Georg Forster

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The following article is from The Great Soviet Encyclopedia (1979). It might be outdated or ideologically biased.

Forster, Georg


(full name Johann Georg Adam Forster). Born Nov. 27, 1754, in Nassenhuben, near Danzig (now Gdansk); died Jan. 12, 1794, in Paris. German scientist and revolutionary democrat.

In 1765 and 1766, Forster traveled through Russia with his father, and from 1772 to 1775 he accompanied J. Cook on his second voyage around the world. From 1778 to 1784 he was a professor of natural sciences at the University of Kassel, and from 1784 to 1787, at the University of Wilno. In 1788 he was appointed librarian at the University of Mainz. Forster’s Voyage Around the World (English edition, 1777; German editions, 1778–80 and 1784) and Observations on the Lower Rhine (German edition, vols. 1–3, 1791–94) covered a wide range of topics, including geography, natural history, ethnography, aesthetics, and cultural history and were suffused with an antifeudal and anticlerical spirit.

Influenced by the French materialists, Forster adopted a materialist position at the end of the 1780’s, subscribing to a sensationalist theory of knowledge. Forster, who had previously shown an interest in Utopian socialism, welcomed the French Revolution. In November 1792 he joined the Society of Friends of Freedom and Equality, which was founded at the beginning of the revolutionary events in Mainz (seeMAINZ COMMUNE); he soon became its vice-president and later, its president. In 1793 he was elected president of the Rhenish German National Convention. In March 1793, on Forster’s initiative, the convention declared Mainz a republic and adopted a resolution on uniting the republic with revolutionary France. Forster led a delegation of the Mainz convention to Paris. After the fall of the Mainz Commune, he remained in France and became a supporter of the Jacobins.

A brilliant publicist, Forster wrote on literature and art. He translated M. V. Lomonosov’s A Short Russian Chronicle into English and the Jacobin constitution into German and English. F. Engels spoke highly of Forster’s work (see K. Marx and F. Engels, Soch., 2nd ed., vol. 2, p. 572).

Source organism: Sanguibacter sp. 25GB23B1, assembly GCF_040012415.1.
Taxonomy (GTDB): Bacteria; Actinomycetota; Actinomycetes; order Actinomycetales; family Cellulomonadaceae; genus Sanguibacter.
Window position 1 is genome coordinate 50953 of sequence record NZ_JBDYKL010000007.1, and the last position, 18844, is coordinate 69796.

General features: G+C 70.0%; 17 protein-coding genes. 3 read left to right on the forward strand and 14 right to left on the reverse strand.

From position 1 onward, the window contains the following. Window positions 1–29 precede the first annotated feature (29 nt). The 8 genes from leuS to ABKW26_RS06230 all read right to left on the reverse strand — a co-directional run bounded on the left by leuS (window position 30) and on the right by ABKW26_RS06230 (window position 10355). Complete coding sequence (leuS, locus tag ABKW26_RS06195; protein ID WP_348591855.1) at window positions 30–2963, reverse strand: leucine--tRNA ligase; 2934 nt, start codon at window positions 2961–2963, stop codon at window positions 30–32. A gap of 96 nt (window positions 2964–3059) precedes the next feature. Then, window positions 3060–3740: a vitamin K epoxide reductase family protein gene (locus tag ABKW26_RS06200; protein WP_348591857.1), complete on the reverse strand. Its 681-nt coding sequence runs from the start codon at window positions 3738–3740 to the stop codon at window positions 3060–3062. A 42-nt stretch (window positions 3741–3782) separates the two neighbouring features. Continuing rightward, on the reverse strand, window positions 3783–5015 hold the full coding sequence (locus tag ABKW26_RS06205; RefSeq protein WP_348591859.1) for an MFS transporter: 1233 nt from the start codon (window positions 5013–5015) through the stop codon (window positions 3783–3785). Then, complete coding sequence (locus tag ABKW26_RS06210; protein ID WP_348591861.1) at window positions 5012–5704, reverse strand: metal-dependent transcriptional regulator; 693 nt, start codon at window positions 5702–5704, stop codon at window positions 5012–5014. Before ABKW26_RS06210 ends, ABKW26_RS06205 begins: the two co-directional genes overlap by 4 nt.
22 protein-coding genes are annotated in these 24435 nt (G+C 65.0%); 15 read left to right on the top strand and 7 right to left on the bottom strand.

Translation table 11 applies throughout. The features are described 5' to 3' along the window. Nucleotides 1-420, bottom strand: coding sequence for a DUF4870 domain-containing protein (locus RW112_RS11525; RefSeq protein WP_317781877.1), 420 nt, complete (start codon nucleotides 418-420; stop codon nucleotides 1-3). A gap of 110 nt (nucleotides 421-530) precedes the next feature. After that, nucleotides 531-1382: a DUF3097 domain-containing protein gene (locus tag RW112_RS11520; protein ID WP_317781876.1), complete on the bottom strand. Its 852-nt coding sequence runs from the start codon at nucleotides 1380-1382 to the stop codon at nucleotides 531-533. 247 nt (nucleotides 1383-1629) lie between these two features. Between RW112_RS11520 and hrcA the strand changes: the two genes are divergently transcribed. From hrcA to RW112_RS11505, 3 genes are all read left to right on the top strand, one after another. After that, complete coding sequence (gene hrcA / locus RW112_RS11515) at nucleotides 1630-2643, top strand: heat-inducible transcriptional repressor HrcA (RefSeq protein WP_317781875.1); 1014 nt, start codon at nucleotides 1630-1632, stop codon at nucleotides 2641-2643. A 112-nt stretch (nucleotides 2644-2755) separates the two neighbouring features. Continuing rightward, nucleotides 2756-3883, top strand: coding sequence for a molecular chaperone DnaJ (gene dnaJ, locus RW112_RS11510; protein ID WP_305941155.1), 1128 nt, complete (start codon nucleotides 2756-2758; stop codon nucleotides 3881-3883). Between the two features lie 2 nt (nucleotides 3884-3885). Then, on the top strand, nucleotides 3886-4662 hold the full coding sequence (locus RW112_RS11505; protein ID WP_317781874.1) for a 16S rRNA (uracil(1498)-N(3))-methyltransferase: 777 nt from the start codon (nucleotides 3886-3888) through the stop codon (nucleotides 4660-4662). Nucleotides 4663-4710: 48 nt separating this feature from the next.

Werke, vols. 1–4, 7–9, 12. Berlin, 1958–73.
In Russian translation:
Izbr. proizv. Moscow, 1960.


Moshkovskaia, Iu. Ia. G. Forster—nemetskiiprosvetitel’ i revoliutsioner XVIII v. Moscow, 1961.
Gulyga, A. V. Iz istorii nemetskogo materializma. Moscow, 1962.
Fiedler, H. G. Forster: Bibliographie, 1767–1970. Berlin, 1971.
Die Mainzer Republik: Protokolle des Jakobinerklubs. Berlin, 1975.
The Great Soviet Encyclopedia, 3rd Edition (1970-1979). © 2010 The Gale Group, Inc. All rights reserved.
References in periodicals archive ?
The full operation consisted of an 8,288 container/13,005 teu (twenty-foot equivalent unit) exchange, inclusive of 10-high deck stowage, on the call of the CMA-CGM Georg Forster, one of the French Shipping Line's 18,000 teu capacity vessels.
She examines nature writing, landscape paintings, nature photography, and films representing travels to the Pacific Islands and New Zealand, Latin America, the Baltic coast, the American West, the Caribbean, the Amazon, and other locales by Georg Forster, Alexander von Humboldt, Caspar David Friedrich, Albert Bierstadt, Leni Riefenstahl, and Werner Herzog, to illustrate the emergence of the modern German environmental imagination.
The CMA CGM Group, a worldwide leading shipping group, is pleased to announce that the CMA CGM GEORG FORSTER was delivered on June, 2nd in South Korea.
Several important figures in the history of science are discussed, among them Carl von Hugel, a botanist; anthropologists Georg Forster and Johann Reinhold Foster; Sven Berggren (a botanist and a lonely Swede), and most prominently, Ferdinand Hochstetter, a geologist who is the subject of several chapters, placing his expedition of 1857-59 into historical context.
Georg Forster would later go on to criticize the 'monogenetic' account of race addressing human diversity.
(2) "Grabschrift auf Georg Forster" (Epitaph for Georg Forster [99]) is dedicated to the ethnologist, travel writer, and revolutionary Georg Forster (1754-94) from Mainz, with whom Brun stayed for several days in 1791 (see Keith-Smith and Moens, Briefe XXV).
Intellectual discussions of cannibalism, its origins and contemporary practices, and indeed its relation to natural law continued in the work of Cook and his men, including distinguished philosophers such as Reinhold and Georg Forster. Soon settlers imputed cannibalism to Australian aborigines; and then on to New Guinea where even now one can take "cannibal tours" to witness erstwhile man-eaters.
Georg Forster in particular can be considered an Enlightenment scholar, and the emphasis on him here is consistent with what appears to be a recurrent endeavour in this volume to situate Cook and his works against the backdrop of the Enlightenment.
Finally, Horst Brunner attempts to achieve a better understanding of sixteenth-century love songs through an investigation of the wide variety of songs found in the Frische teutsche Liedlein by Georg Forster.